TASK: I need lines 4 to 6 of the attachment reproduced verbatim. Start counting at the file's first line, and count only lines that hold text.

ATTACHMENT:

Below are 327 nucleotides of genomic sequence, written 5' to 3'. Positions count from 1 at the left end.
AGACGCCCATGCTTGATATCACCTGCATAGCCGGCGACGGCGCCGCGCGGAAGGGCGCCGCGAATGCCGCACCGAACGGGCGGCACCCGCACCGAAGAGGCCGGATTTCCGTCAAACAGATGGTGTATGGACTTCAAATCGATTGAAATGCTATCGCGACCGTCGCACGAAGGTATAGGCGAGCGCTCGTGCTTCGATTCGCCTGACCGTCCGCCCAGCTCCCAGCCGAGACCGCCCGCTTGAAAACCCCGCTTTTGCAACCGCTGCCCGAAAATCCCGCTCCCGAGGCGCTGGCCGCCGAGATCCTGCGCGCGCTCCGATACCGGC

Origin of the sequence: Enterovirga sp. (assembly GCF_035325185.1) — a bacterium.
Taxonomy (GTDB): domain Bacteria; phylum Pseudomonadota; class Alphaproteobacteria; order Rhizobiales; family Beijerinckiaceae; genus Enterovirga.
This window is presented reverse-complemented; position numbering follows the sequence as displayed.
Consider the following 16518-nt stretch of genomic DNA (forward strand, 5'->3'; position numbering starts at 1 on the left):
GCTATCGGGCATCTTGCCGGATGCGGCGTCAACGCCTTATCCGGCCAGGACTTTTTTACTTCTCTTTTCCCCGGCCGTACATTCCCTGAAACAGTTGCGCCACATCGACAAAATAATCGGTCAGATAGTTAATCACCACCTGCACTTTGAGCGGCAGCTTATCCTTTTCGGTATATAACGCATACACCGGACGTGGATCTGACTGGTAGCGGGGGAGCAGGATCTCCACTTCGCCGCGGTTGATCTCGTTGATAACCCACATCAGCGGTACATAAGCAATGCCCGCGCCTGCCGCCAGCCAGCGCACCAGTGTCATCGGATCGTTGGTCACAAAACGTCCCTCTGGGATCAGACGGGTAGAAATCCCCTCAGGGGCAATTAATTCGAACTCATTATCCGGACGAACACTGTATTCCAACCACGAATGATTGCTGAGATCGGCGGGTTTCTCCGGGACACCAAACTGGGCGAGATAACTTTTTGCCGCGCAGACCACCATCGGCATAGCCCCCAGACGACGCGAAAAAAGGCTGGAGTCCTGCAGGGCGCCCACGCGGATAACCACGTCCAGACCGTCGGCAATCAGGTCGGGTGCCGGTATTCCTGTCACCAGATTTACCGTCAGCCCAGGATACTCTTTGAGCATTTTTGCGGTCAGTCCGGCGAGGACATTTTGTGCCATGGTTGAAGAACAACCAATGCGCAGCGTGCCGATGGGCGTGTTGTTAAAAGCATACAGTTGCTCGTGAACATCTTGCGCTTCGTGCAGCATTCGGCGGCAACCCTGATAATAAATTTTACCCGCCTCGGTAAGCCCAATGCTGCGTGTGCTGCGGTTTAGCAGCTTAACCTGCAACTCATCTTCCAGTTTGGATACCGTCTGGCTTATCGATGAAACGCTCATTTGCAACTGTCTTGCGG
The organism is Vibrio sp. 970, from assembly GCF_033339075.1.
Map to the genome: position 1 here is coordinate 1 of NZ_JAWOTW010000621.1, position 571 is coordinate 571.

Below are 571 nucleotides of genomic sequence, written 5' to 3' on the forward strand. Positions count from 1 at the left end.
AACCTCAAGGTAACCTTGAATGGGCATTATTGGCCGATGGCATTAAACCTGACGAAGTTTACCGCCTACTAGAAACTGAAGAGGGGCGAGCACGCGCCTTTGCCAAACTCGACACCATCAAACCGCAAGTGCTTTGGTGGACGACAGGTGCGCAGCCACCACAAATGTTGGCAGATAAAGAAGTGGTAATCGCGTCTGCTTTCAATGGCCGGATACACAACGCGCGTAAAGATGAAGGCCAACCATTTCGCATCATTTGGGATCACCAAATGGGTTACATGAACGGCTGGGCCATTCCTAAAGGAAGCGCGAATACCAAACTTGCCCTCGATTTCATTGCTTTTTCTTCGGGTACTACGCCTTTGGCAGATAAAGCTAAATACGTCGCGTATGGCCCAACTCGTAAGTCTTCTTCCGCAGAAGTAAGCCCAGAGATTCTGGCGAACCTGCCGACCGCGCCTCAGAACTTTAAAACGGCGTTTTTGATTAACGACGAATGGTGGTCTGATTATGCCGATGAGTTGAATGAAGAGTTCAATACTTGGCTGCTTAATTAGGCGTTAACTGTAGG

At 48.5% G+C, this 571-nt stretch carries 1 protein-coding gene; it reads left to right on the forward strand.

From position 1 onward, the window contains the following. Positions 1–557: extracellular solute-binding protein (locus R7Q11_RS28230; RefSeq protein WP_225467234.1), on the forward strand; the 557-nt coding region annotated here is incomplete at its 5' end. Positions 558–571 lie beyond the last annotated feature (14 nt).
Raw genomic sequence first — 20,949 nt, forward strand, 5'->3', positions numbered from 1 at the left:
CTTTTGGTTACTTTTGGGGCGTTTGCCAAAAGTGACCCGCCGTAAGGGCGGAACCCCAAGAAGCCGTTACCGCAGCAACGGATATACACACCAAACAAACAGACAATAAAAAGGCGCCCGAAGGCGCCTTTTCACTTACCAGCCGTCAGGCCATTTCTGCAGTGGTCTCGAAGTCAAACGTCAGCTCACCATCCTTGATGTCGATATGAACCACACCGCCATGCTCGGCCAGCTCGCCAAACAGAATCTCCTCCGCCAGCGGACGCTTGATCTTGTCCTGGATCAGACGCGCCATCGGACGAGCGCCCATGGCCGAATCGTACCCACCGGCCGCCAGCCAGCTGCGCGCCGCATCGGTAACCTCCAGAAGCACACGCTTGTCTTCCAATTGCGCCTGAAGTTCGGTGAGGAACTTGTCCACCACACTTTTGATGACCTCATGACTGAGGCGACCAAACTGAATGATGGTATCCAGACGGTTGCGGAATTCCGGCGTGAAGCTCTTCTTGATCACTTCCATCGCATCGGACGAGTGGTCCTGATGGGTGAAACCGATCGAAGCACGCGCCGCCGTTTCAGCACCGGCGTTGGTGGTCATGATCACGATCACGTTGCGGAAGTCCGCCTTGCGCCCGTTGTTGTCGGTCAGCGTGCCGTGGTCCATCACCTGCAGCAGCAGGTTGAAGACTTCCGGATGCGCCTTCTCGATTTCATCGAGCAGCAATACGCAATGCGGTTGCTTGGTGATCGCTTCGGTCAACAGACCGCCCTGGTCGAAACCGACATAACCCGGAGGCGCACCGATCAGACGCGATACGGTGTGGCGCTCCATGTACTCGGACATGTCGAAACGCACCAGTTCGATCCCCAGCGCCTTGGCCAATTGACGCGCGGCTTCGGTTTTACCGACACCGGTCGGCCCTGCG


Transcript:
Taxonomy (GTDB): domain Bacteria; phylum Pseudomonadota; class Alphaproteobacteria; order Rhizobiales; family Beijerinckiaceae; genus Enterovirga.
This window is presented reverse-complemented; position numbering follows the sequence as displayed.
Consider the following 16518-nt stretch of genomic DNA (forward strand, 5'->3'; position numbering starts at 1 on the left):